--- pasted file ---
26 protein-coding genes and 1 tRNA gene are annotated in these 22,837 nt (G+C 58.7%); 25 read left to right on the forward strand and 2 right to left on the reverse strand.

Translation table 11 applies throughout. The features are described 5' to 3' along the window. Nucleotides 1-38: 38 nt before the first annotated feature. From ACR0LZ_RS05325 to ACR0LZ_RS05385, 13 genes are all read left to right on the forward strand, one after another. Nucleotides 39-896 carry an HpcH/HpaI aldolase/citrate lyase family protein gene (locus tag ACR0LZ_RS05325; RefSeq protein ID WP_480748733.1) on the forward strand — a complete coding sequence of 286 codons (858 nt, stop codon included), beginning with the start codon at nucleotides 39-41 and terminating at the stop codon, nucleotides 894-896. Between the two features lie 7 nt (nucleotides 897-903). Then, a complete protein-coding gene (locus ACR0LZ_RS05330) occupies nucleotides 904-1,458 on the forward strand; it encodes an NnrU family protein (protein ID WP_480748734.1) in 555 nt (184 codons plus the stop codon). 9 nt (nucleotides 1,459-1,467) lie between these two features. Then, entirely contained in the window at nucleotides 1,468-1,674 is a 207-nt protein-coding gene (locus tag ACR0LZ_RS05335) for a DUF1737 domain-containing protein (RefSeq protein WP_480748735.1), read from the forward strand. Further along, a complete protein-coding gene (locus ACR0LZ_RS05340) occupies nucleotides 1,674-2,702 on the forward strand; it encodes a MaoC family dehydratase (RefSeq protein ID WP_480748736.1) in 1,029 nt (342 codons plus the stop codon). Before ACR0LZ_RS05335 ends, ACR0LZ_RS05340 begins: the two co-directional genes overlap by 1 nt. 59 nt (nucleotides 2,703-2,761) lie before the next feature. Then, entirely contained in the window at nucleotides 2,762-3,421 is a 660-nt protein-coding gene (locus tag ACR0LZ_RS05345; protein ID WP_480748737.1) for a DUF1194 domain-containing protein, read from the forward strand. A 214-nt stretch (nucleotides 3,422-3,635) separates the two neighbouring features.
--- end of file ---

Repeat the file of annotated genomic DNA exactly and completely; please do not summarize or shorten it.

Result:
26 protein-coding genes and 1 tRNA gene are annotated in these 22,837 nt (G+C 58.7%); 25 read left to right on the forward strand and 2 right to left on the reverse strand.

Translation table 11 applies throughout. The features are described 5' to 3' along the window. Nucleotides 1-38: 38 nt before the first annotated feature. From ACR0LZ_RS05325 to ACR0LZ_RS05385, 13 genes are all read left to right on the forward strand, one after another. Nucleotides 39-896 carry an HpcH/HpaI aldolase/citrate lyase family protein gene (locus tag ACR0LZ_RS05325; RefSeq protein ID WP_480748733.1) on the forward strand — a complete coding sequence of 286 codons (858 nt, stop codon included), beginning with the start codon at nucleotides 39-41 and terminating at the stop codon, nucleotides 894-896. Between the two features lie 7 nt (nucleotides 897-903). Then, a complete protein-coding gene (locus ACR0LZ_RS05330) occupies nucleotides 904-1,458 on the forward strand; it encodes an NnrU family protein (protein ID WP_480748734.1) in 555 nt (184 codons plus the stop codon). 9 nt (nucleotides 1,459-1,467) lie between these two features. Then, entirely contained in the window at nucleotides 1,468-1,674 is a 207-nt protein-coding gene (locus tag ACR0LZ_RS05335) for a DUF1737 domain-containing protein (RefSeq protein WP_480748735.1), read from the forward strand. Further along, a complete protein-coding gene (locus ACR0LZ_RS05340) occupies nucleotides 1,674-2,702 on the forward strand; it encodes a MaoC family dehydratase (RefSeq protein ID WP_480748736.1) in 1,029 nt (342 codons plus the stop codon). Before ACR0LZ_RS05335 ends, ACR0LZ_RS05340 begins: the two co-directional genes overlap by 1 nt. 59 nt (nucleotides 2,703-2,761) lie before the next feature. Then, entirely contained in the window at nucleotides 2,762-3,421 is a 660-nt protein-coding gene (locus tag ACR0LZ_RS05345; protein ID WP_480748737.1) for a DUF1194 domain-containing protein, read from the forward strand. A 214-nt stretch (nucleotides 3,422-3,635) separates the two neighbouring features.